Sunday, April 22, 2012

New Book

It seems a new book of local interest from Logaston Press will be on sale soon, 230 pages, £10

Thursday, April 19, 2012

Forgotten Radnorian - Rev. John Bufton

The novel Gwen Penri - A Welsh Idyll published in London in 1899 - a tale of a Denbighshire banker's daughter attending college in Aberystwyth -  can't have been a great success, indeed a  reviewer in the Welsh newspaper Y Goluead complained that the author, who had migrated to Australia due to ill-health, must have forgotten everything he ever knew about Wales - if he knew anything in the first place!

So who was this Congregationalist minister and novelist with the Radnorian name of John Bufton?  According to this site Bufton was born in Llandrindod and died in Hobart, Tasmania in 1911, but it is the pseudonym Brynithon which gives a clue to his actual identity.  John was the son of James Bufton and his wife Mary Bowen, who at the time of the novelist's birth were farming Bryneithin in Llanbister parish.

Today Bufton is remembered for his 1905 opus Tasmanians in the Transvaal War, good copies of which sell for over £500.  A book of  interest, no doubt,  to Tasmanians and those interested in Australian participation in the Second Boer War, the background to the film Breaker Morant.

Sunday, April 15, 2012

Some Radnorians from the 1911 Census, No 1

"All is safely gathered in, except the rakings at Ty Gwyn"

Well that, according to the old people, was what the less respectful farm boys would sing at harvest festivals in Howey's Providence Baptist chapel.  Nowadays Ty Gwyn, which is found on the backroad between Howey and Llandrindod, takes paying guests and has a website, but in 1841 it was home to a young lad called John Lewis, the five year old son of an elderly farmer and his much younger wife.

I first noticed John, a carpenter, in the 1901 census when he was lodging at 1 Springfield Cottage ... the return said he had been born at Ty Gwyn and that, unusually, he spoke both Welsh and English. He was a lodger at the home of his nephew James Lloyd, as he had been in 1891. Indeed John Lewis seems to have been something of a sitting lodger since he was still there in 1911, although by then his nephew's family had moved on. In all three census returns John's bilingualism was recorded.

The 1841 Census showed that both his parents were locals - from Llandrindod and Diserth - and in subsequent returns Builth, in 1861, was the furthest he'd strayed away from Radnorshire. In 1851 he'd been a farm servant at Brynhir, the neighbouring farm to Ty Gwyn, his father having died the previous year. In 1871 and 1881 he was living at Cwmhowey with his step-father, he never seems to have married.

I suppose John Lewis could have learnt Welsh when his mother and step-father opened a grocer's shop in Llanfihangel Fechan in Breconshire - they were there in 1861  - but I like to think that it was the language he spoke to his father (born in Llandrindod c1776) as a child at Ty Gwyn and that he was just too old-fashioned and guileless to pretend he couldn't. Llandrindod's very own Ned Maddrell* perhaps?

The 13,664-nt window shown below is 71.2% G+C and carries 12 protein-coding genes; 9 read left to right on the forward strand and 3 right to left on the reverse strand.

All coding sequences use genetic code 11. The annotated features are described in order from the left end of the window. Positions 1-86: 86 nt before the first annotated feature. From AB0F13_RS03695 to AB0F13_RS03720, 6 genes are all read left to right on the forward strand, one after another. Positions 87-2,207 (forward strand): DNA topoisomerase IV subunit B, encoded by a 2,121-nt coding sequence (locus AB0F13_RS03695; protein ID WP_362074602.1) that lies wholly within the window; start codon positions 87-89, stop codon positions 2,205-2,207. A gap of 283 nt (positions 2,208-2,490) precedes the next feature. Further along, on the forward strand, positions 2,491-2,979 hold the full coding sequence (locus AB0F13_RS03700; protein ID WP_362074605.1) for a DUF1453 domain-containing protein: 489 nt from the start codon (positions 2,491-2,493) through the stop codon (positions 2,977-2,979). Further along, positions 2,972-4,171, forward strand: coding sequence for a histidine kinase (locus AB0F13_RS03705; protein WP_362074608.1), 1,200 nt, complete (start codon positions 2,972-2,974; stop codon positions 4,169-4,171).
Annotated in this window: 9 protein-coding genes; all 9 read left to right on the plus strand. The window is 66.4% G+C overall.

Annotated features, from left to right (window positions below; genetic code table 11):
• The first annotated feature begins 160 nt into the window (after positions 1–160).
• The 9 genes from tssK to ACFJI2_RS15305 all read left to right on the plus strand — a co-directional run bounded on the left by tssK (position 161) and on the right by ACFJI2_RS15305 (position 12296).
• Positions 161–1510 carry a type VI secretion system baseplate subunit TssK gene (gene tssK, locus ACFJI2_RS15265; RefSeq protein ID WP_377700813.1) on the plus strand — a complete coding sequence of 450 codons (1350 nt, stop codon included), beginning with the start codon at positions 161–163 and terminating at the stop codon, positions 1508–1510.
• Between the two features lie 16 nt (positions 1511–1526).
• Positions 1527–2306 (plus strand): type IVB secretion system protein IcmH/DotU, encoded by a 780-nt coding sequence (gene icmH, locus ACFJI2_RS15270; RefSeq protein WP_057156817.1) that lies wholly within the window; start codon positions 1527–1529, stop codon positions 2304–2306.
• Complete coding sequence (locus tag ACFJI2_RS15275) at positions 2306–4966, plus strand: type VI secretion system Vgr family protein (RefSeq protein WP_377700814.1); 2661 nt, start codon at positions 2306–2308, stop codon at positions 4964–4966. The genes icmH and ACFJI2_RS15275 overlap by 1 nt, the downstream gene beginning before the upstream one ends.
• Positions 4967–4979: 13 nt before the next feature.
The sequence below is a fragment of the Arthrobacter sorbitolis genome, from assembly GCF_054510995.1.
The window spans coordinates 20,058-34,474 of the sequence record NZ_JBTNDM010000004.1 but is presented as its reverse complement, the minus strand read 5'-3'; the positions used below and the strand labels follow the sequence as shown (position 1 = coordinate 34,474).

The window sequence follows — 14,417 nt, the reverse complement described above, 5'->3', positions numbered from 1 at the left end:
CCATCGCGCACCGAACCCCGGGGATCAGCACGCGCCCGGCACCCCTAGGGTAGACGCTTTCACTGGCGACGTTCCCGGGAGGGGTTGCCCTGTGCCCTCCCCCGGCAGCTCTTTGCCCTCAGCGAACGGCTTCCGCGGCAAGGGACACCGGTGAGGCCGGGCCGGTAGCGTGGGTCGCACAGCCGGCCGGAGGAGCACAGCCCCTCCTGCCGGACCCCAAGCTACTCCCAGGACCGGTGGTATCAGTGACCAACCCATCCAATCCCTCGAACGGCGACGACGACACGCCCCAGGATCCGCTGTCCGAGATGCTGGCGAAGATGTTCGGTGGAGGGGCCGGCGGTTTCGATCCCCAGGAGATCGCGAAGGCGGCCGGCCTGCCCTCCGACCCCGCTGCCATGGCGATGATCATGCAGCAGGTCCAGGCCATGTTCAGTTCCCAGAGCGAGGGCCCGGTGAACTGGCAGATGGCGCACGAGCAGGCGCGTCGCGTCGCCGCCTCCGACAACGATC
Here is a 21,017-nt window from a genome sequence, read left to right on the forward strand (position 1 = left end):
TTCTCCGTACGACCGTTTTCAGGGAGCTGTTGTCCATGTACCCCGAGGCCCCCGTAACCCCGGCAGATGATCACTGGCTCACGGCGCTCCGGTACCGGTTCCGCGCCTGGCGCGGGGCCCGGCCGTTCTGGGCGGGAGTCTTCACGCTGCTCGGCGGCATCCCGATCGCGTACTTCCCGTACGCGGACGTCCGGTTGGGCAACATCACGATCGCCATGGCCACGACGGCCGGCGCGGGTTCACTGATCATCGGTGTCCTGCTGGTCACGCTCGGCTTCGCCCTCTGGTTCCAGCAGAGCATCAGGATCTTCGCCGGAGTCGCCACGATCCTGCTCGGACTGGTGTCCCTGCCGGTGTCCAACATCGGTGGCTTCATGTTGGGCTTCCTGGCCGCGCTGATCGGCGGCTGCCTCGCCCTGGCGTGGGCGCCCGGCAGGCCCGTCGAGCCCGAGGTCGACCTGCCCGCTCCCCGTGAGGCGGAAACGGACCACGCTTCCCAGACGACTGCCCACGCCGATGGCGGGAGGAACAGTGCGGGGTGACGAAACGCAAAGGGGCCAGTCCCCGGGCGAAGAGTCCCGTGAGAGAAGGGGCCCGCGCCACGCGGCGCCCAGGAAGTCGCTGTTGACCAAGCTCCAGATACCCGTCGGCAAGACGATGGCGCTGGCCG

* Of course in John Lewis's day Llandrindod would have had other locally born people who could speak Welsh but they would have been returnees from the industrial south or the children of incomers.

Saturday, April 07, 2012

Radnorshire and the Titanic

Two subjects which seem to fascinate amateur historians are Jack the Ripper and the sinking of the Titanic. There are websites and forums examining those events in mind-boggling detail. Now, with the centenary of the sinking of the White Star flagship, the mainstream media has also gone overboard with numerous television programmes and books about the ill-fated liner.

The Western Mail's Lefi Gruffudd quite rightly complains about Welsh television's rather pathetic desire to join in this festival of remembrance while ignoring historical events of far more significance to Wales. Will Senghenydd, he asks, be remembered in 2013? Well perhaps not, but then Kate Winslet hasn't starred in a film about the Glamorgan mining tragedy.

If some of the Welsh connections to the Titanic story are ridiculous - according to the Western Mail the first class passengers ate off silverware made in Wales - at least Radnorshire can claim a more substantial link with the aftermath.

I wonder if the legal representative of the Dockers' Union and stout defender of the working class Clement Edwards took a particular pleasure in cross-examining Sir Cosmo Duff-Gordon and his wife Lady Lucile at the Board of Trade Inquiry into the sinking of the doomed vessel. Through their links to the Lewis family - their father was a first cousin of George Cornewall Lewis - Cosmo's brother Henry had recently taken possession of Harpton Court near New Radnor, a locality that Edwards, the son of a Knighton draper,* knew well.

According to the popular press the lifeboat in which Duff-Gordon and his wife had escaped the Titanic was know as "the money boat." It was suggested that the crew had been bribed to get away from the sinking vessel rather than pick up survivors, even though there were just 12 occupants in the 40 seater craft. Despite some obvious inconsistencies in their evidence highlighted by Edwards, the Board of Inquiry found the couple quite blameless. They would suffer from the gossip of less generous sections of the public for the rest of their days.

Within a year Clement Edwards - he was the MP for the East Glamorgan constituency which contained the village of Senghenydd - would be representing the bereaved families at the inquest into the Universal pit explosion.

* Clem Edwards' Llangynllo born mother Sarah bore the fine old Radnorshire surname of Tudge - it dates back in the county until at least the 1690s. At the time of the 1911 Census and by then a widow, Mrs Edwards was keeping a boarding house, Penithon, in Llandrindod.